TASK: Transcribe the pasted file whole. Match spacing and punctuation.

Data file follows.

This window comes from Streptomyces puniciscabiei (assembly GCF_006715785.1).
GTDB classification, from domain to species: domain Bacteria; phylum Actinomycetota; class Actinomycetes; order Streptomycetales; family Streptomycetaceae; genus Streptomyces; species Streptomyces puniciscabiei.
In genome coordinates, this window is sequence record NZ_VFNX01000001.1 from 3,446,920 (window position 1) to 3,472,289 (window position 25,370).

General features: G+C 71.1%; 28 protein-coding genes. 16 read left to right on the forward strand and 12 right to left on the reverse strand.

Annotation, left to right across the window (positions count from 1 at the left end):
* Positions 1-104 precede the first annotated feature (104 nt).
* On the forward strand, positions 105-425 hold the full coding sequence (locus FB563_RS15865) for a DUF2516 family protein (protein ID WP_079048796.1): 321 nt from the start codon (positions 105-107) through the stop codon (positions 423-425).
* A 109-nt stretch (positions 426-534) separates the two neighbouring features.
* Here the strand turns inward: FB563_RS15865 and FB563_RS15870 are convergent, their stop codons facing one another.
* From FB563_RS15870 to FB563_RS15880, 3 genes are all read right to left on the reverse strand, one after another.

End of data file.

This window comes from Streptomyces puniciscabiei (assembly GCF_006715785.1).
GTDB classification, from domain to species: domain Bacteria; phylum Actinomycetota; class Actinomycetes; order Streptomycetales; family Streptomycetaceae; genus Streptomyces; species Streptomyces puniciscabiei.
In genome coordinates, this window is sequence record NZ_VFNX01000001.1 from 3,446,920 (window position 1) to 3,472,289 (window position 25,370).

General features: G+C 71.1%; 28 protein-coding genes. 16 read left to right on the forward strand and 12 right to left on the reverse strand.

Annotation, left to right across the window (positions count from 1 at the left end):
* Positions 1-104 precede the first annotated feature (104 nt).
* On the forward strand, positions 105-425 hold the full coding sequence (locus FB563_RS15865) for a DUF2516 family protein (protein ID WP_079048796.1): 321 nt from the start codon (positions 105-107) through the stop codon (positions 423-425).
* A 109-nt stretch (positions 426-534) separates the two neighbouring features.
* Here the strand turns inward: FB563_RS15865 and FB563_RS15870 are convergent, their stop codons facing one another.
* From FB563_RS15870 to FB563_RS15880, 3 genes are all read right to left on the reverse strand, one after another.